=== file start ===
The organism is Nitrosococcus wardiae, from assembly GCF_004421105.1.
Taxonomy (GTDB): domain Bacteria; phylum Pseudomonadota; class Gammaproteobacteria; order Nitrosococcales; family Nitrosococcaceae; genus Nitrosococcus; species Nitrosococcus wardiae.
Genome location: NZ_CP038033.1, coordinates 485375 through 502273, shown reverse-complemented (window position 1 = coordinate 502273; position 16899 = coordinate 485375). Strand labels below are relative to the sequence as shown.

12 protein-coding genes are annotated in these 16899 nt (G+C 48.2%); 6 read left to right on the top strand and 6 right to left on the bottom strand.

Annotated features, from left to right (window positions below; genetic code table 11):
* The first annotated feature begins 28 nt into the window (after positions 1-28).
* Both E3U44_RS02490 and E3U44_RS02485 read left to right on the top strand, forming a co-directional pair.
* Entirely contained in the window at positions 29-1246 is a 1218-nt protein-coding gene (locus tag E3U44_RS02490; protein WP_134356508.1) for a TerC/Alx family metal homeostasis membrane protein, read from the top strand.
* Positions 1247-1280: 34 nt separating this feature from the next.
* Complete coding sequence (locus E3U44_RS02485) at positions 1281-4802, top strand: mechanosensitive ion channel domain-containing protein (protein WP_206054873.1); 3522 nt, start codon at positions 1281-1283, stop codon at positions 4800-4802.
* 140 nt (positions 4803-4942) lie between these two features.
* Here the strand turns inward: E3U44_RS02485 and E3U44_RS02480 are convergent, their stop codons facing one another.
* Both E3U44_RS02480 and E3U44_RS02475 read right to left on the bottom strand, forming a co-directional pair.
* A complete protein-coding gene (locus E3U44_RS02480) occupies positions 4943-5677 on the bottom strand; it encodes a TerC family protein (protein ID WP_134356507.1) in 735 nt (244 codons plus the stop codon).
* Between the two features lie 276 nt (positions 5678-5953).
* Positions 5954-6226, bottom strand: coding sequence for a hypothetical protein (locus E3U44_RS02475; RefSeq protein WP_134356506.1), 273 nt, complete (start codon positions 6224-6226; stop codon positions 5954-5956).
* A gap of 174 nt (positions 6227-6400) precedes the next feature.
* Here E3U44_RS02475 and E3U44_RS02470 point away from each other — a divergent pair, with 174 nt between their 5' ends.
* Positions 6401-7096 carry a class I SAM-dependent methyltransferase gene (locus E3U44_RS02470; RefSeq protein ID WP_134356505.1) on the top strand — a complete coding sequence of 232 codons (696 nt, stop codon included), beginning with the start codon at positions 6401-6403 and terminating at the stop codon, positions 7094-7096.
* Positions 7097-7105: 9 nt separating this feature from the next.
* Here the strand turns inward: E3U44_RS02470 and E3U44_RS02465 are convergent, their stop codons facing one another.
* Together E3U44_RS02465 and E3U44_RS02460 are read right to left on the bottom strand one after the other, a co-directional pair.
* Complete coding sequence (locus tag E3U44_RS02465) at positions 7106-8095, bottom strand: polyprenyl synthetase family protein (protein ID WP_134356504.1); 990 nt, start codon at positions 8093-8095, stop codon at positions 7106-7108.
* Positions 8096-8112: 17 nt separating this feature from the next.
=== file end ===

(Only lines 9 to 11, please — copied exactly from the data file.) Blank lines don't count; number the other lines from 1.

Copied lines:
* Positions 1247-1280: 34 nt separating this feature from the next.
* Complete coding sequence (locus E3U44_RS02485) at positions 1281-4802, top strand: mechanosensitive ion channel domain-containing protein (protein WP_206054873.1); 3522 nt, start codon at positions 1281-1283, stop codon at positions 4800-4802.
* 140 nt (positions 4803-4942) lie between these two features.